For the last few years, OnlyFans has been the obvious choice for adult content creators when it comes to where they host their subscription-based work. But given the platform’s announcement that they will no longer allow explicit photos or videos come October 1st, many creators are now exploring alternative sites with similar offerings. One newer but increasingly popular choice is Fansly, which received such a deluge of new signups last week that their servers crashed. At one point, they were receiving 4,000 new sign-ups an hour.
But what sets Fansly apart from competitors? Is it actually committed to supporting sex workers, or is it only a matter of time before it goes through an OnlyFans-style purge? Here’s everything you need to know about the site, for both creators and customers.
What is Fansly?
Fansly is a free and subscription-based social media site that hosts adult content. While there are a few extra features Fansly has that OnlyFans doesn’t, the two sites are nearly identical. Even the layout is similar.
Based on Fansly’s Twitter, which was created in November 2020, the site didn’t begin growing until early 2021 when creators started to become concerned OnlyFans might ban adult content. As of August 21, 2021, the site has 2.1 million users, making it one of the more popular OnlyFans alternatives.
Who owns Fansly?
Fansly is owned by Baltimore-based company Select Media LLC and CY Media LTD in Kamares, Cyprus. Incorporation reports list Michael Etelis as the owner of each, with the LLC established in February 2020 and the LTD established in May 2021. There’s not much information about Etelis out there, except that he’s registered eight different companies in Maryland and Texas since 2016, most of which appear to be associated with online media.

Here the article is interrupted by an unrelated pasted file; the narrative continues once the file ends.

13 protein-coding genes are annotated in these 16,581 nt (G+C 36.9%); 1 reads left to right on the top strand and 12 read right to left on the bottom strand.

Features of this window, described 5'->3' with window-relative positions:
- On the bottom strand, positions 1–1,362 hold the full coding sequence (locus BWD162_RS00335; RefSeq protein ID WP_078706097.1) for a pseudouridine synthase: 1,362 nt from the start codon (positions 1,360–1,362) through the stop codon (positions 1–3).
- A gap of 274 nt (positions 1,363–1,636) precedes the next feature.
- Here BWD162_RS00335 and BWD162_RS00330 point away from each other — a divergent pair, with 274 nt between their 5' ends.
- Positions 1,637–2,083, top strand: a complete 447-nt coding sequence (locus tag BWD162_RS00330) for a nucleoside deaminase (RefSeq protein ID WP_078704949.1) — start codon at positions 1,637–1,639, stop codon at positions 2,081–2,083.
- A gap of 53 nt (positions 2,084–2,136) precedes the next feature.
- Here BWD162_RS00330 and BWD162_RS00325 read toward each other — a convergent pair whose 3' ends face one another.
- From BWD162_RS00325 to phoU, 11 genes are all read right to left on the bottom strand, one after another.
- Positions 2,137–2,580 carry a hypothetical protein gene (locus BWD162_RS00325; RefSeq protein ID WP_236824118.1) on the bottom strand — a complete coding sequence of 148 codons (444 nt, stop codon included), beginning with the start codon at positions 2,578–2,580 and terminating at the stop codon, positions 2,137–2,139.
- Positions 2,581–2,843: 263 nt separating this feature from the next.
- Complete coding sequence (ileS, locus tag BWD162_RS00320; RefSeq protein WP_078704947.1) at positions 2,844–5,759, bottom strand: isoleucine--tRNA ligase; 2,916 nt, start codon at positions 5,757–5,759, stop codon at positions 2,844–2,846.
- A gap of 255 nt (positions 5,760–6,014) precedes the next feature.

Who is using Fansly?
Currently, interest in Fansly has been trending higher than OnlyFans’ other competitors like JustForFans or AVNStars. On the subreddit r/OnlyFansAdvice, hundreds of users have been sharing their Fansly links and encouraging creators to follow and promote each other’s content.
Many creators have been pursuing Fansly since well before the OnlyFans announcement, though. A quick search on Twitter yields tons of results for performers promoting their work and links, ranging from Dominatrix PAWGs to cosplaying femboys to classic girl/boy-next-door types, many of whom will no longer be able to share their content on OnlyFans. With exceptions for things like illegal activity, violence and racism, Fansly’s terms of service appear to allow for fetish content like hypnosis that other sites prohibit. Whatever your type, you can probably find it on Fansly.